The start of a new school year brings the return of pester power and peer pressure when it comes to the latest must-have toys and games, say the team at the Good Toy Guide. They found that many parents felt torn between not wanting children to be left out, while needing to manage expectations, finances and behavior, with many struggling to decide which toys are good for their children.
Research presented at the International Toy Research Association by Dr Amanda Gummer, found that parents and grandparents were confused about child development, toys and play. Amanda said: “They were hungry for more information about how children play and how to help them develop important skills but didn’t know where to find the information.”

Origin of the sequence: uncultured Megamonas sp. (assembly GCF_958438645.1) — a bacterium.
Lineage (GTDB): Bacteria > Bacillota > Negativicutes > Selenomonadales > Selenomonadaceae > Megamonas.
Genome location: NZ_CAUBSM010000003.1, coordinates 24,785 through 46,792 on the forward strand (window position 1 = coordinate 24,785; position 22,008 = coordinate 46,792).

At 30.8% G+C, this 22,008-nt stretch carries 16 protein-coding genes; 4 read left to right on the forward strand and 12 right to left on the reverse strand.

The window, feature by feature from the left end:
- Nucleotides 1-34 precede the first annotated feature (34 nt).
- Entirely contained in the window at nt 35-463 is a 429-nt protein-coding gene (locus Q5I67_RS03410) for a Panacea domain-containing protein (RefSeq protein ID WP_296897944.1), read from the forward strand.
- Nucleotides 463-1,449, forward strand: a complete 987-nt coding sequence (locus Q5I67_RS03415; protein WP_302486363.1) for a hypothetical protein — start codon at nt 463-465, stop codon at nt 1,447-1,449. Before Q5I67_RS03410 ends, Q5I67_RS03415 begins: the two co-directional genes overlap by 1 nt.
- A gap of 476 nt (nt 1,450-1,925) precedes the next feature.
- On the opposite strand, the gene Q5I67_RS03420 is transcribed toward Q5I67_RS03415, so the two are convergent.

Parents often use the internet to find suggestions for good toys to buy, and the Good Toy Guide offers reliable, independent advice. The site, launching in September 2012, also has free play ideas and information about how children develop through play.
Toys are tested by children under the supervision of trained observers on at least four different occasions in specially developed play clubs. When the novelty appeal wears off, observers evaluate the play value of a toy. The ‘seal of approval’ for toys that pass the evaluation process is set to become a recognisable addition to toys in the high street.